Sky News: The Home Officer worker – who we have agreed to give anonymity to – has been in the asylum department for a number of years and spoke to us just days before the first flight is due to leave

A Home Officer worker has told Sky News they feel ashamed to work for the government because of its plans to send asylum seekers to Rwanda.

They told us there is “disbelief” at the policy within their department – likening it to a form of human trafficking.

The worker – who we have agreed to give anonymity to – has been in the asylum department for a number of years and spoke to us exclusively just days before the first flight is due to leave.

They told us: “We should offer sanctuary and provide safe haven for those who need it but it feels like we are taking part in human trafficking – transporting people against their will and paying another country to take them.

Rwanda policy is ‘disgraceful’


“I think this policy is disgraceful to be honest. Since the Windrush scandal we are meant to be making ethical policy-making decisions and to create a less hostile environment.

“It is not only just going to create more hurt for those individuals but internally for the department – despite raising concerns about it, we are being told it’s our duty as civil servants to implement the policy irrespective of our concerns around it.”

The Home Office worker also told us internally staff have raised concerns with the Permanent Secretary in the Home Office around how the policy is going to be implemented; whether it is legal; and the impact on families, children, and LGBTQ asylum seekers.

They said: “The majority of staff who work for the Home Office are trying to do a job that means the UK provides safety for refugees from across the world – we are in it to try and make people’s lives better.

“But we feel like we are being forced to implement a policy that is the opposite of that and most staff disagree with that and fear that it will put people’s lives at risk rather than properly welcoming people into the UK.”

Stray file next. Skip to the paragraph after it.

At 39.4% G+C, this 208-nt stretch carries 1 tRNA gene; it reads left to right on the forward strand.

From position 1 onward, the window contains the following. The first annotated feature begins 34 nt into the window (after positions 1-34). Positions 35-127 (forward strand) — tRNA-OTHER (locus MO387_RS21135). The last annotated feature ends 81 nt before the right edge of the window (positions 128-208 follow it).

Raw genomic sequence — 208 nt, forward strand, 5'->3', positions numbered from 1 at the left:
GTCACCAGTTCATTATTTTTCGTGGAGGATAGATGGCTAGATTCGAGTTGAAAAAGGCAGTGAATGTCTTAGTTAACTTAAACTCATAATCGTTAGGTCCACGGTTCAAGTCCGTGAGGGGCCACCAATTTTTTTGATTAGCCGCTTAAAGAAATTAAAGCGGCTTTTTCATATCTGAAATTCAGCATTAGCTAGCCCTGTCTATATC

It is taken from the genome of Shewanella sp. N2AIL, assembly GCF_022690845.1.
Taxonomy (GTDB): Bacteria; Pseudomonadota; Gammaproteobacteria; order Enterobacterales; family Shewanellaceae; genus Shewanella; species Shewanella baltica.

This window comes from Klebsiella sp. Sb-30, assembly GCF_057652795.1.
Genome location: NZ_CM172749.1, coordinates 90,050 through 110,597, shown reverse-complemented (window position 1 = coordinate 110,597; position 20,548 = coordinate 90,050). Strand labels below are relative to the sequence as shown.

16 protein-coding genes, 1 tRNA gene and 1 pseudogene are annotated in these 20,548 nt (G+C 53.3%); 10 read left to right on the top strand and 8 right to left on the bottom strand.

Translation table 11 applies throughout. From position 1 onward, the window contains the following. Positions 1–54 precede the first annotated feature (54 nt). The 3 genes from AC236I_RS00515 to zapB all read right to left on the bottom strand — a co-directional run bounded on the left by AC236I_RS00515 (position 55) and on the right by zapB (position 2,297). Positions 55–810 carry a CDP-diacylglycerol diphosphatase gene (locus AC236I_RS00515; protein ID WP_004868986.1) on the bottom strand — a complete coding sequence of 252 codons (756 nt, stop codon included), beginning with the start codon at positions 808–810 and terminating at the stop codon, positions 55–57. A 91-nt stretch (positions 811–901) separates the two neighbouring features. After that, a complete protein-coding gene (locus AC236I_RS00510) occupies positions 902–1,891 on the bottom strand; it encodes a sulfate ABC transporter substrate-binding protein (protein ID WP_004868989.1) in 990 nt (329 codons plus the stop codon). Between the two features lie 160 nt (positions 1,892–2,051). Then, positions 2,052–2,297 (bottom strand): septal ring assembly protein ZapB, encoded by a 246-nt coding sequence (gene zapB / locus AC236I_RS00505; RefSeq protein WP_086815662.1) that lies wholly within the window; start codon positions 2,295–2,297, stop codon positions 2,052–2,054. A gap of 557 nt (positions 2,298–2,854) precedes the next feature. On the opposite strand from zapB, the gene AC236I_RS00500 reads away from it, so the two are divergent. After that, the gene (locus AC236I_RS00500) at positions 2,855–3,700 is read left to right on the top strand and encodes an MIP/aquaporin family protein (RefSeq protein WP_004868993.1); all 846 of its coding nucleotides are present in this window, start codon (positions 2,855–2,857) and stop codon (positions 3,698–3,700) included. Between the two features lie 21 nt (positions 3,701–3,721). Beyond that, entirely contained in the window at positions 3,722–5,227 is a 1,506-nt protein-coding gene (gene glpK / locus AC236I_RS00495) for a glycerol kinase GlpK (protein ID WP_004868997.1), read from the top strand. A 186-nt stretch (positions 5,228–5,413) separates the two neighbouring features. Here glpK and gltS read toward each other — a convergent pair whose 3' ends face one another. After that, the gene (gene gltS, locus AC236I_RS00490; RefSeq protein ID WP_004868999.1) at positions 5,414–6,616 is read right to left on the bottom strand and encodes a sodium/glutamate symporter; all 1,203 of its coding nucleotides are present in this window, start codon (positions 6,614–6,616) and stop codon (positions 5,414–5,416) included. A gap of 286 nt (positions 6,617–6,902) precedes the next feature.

The interview comes as campaigners formally launched their court bid to stop the Government’s controversial plans.

The Public and Commercial Services Union (PCS), Care4Calais and Detention Action have issued judicial review proceedings in the High Court, challenging what they describe as an “unlawful policy” by Home Secretary Priti Patel to remove asylum seekers to the east African nation.

However, a number of asylum seekers have now been served with notices telling them they will be on the first to go to Rwanda on 14 June.

Sky News has spoken to an Iranian man who is amongst those who have been told they are being put on next week’s flight to Rwanda.

The man – who we are referring to as Bahram – is in a detention centre near Gatwick airport.

‘I cannot even think about going to Rwanda’

He says he was a police commander in Iran but fled the country after refusing orders to use firearms in demonstrations in 2019.

Bahram – who is in his forties – told us he would rather go back to Iran where he believes he will be killed than be sent to Rwanda.

Bahram, who gave evidence at an international tribunal on Iran, says he was tortured and jailed in his home country before paying smugglers $13,000 to get him to the UK.

Bahram has been sent a removal notice telling him he is on a direct flight to Kigali airport in Rwanda on 14 June.

He has told he has a luggage allowance of 25 kilos but will have to make his own arrangements for excess baggage.

He refused to sign the form.

‘My safety in Rwanda cannot be guaranteed’

Speaking through an interpreter from the detention centre he said: “It’s so terrible that I can’t even define it. The whole situation. I cannot even think about it (going to Rwanda).”

I ask him if that’s because he’s afraid.

“Certainly,” he says, explaining he is afraid of an uncertain future and what will happen to his wife and children and what will happen in the future.

“I have no connection to Rwanda. My safety in Rwanda cannot be guaranteed. I prefer to be back in Iran – I know it’s certain death for me in Iran but I’d rather have that then going to Rwanda”, he said.

Asked what his message is to the British government he said: “I think either this government accepts asylum seekers then they should allow them to prove their case or otherwise they should declare we will not accept asylum seekers under any conditions.”

A Home Office spokesperson told us the Home Office is committed to constructive and open conversations with staff on its policies and said: “Our world-leading partnership with Rwanda is a key part of our strategy to overhaul the broken asylum system and break the evil people-smugglers’ business model.

“We have now issued formal directions to the first group of people due to be relocated to Rwanda, where those recognised as refugees or otherwise eligible to settle there will be given the opportunity to rebuild their lives.

“This marks a critical step towards operationalising the policy and we remain fully committed to working with Rwanda to offer safety to those seeking asylum and ultimately save lives.”